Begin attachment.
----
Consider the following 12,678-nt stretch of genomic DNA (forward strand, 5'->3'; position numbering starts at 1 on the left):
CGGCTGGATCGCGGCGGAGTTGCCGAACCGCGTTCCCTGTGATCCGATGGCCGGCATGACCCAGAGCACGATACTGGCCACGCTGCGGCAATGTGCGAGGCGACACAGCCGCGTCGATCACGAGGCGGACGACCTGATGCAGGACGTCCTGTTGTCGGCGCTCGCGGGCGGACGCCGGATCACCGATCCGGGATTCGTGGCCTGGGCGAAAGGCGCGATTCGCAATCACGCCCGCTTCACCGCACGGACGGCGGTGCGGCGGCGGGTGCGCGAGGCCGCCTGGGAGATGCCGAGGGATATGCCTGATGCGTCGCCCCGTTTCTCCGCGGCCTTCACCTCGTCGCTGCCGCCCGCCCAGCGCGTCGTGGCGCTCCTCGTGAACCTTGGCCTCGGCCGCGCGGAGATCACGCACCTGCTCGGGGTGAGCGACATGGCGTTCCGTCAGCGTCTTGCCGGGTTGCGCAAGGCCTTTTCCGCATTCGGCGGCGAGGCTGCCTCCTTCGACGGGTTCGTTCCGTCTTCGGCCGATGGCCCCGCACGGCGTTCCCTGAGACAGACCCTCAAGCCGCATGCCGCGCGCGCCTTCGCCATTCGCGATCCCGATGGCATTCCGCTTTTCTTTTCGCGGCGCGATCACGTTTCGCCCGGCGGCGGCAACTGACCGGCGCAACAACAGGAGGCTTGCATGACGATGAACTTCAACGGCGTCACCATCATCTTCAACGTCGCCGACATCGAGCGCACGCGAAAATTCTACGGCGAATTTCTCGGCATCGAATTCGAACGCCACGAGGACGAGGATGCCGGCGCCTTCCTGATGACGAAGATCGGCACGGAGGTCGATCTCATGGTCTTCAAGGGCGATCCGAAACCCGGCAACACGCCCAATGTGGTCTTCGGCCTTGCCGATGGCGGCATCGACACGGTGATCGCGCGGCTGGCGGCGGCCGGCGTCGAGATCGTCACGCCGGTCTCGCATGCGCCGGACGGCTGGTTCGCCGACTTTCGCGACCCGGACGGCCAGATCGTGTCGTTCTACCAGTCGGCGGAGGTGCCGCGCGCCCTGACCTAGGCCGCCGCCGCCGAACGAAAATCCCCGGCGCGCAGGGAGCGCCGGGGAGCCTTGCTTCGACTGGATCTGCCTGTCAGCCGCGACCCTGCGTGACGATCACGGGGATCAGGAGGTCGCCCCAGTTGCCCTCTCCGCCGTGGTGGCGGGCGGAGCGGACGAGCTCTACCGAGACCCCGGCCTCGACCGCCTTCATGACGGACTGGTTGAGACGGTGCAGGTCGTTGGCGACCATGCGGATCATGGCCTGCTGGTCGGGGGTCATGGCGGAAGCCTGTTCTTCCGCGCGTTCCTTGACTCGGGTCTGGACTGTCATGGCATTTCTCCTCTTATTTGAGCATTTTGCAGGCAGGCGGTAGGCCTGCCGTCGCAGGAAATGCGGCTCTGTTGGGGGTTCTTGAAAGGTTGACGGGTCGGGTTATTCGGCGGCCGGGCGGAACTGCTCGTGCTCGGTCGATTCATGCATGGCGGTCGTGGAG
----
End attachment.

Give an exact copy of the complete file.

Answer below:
Consider the following 12,678-nt stretch of genomic DNA (forward strand, 5'->3'; position numbering starts at 1 on the left):
CGGCTGGATCGCGGCGGAGTTGCCGAACCGCGTTCCCTGTGATCCGATGGCCGGCATGACCCAGAGCACGATACTGGCCACGCTGCGGCAATGTGCGAGGCGACACAGCCGCGTCGATCACGAGGCGGACGACCTGATGCAGGACGTCCTGTTGTCGGCGCTCGCGGGCGGACGCCGGATCACCGATCCGGGATTCGTGGCCTGGGCGAAAGGCGCGATTCGCAATCACGCCCGCTTCACCGCACGGACGGCGGTGCGGCGGCGGGTGCGCGAGGCCGCCTGGGAGATGCCGAGGGATATGCCTGATGCGTCGCCCCGTTTCTCCGCGGCCTTCACCTCGTCGCTGCCGCCCGCCCAGCGCGTCGTGGCGCTCCTCGTGAACCTTGGCCTCGGCCGCGCGGAGATCACGCACCTGCTCGGGGTGAGCGACATGGCGTTCCGTCAGCGTCTTGCCGGGTTGCGCAAGGCCTTTTCCGCATTCGGCGGCGAGGCTGCCTCCTTCGACGGGTTCGTTCCGTCTTCGGCCGATGGCCCCGCACGGCGTTCCCTGAGACAGACCCTCAAGCCGCATGCCGCGCGCGCCTTCGCCATTCGCGATCCCGATGGCATTCCGCTTTTCTTTTCGCGGCGCGATCACGTTTCGCCCGGCGGCGGCAACTGACCGGCGCAACAACAGGAGGCTTGCATGACGATGAACTTCAACGGCGTCACCATCATCTTCAACGTCGCCGACATCGAGCGCACGCGAAAATTCTACGGCGAATTTCTCGGCATCGAATTCGAACGCCACGAGGACGAGGATGCCGGCGCCTTCCTGATGACGAAGATCGGCACGGAGGTCGATCTCATGGTCTTCAAGGGCGATCCGAAACCCGGCAACACGCCCAATGTGGTCTTCGGCCTTGCCGATGGCGGCATCGACACGGTGATCGCGCGGCTGGCGGCGGCCGGCGTCGAGATCGTCACGCCGGTCTCGCATGCGCCGGACGGCTGGTTCGCCGACTTTCGCGACCCGGACGGCCAGATCGTGTCGTTCTACCAGTCGGCGGAGGTGCCGCGCGCCCTGACCTAGGCCGCCGCCGCCGAACGAAAATCCCCGGCGCGCAGGGAGCGCCGGGGAGCCTTGCTTCGACTGGATCTGCCTGTCAGCCGCGACCCTGCGTGACGATCACGGGGATCAGGAGGTCGCCCCAGTTGCCCTCTCCGCCGTGGTGGCGGGCGGAGCGGACGAGCTCTACCGAGACCCCGGCCTCGACCGCCTTCATGACGGACTGGTTGAGACGGTGCAGGTCGTTGGCGACCATGCGGATCATGGCCTGCTGGTCGGGGGTCATGGCGGAAGCCTGTTCTTCCGCGCGTTCCTTGACTCGGGTCTGGACTGTCATGGCATTTCTCCTCTTATTTGAGCATTTTGCAGGCAGGCGGTAGGCCTGCCGTCGCAGGAAATGCGGCTCTGTTGGGGGTTCTTGAAAGGTTGACGGGTCGGGTTATTCGGCGGCCGGGCGGAACTGCTCGTGCTCGGTCGATTCATGCATGGCGGTCGTGGAG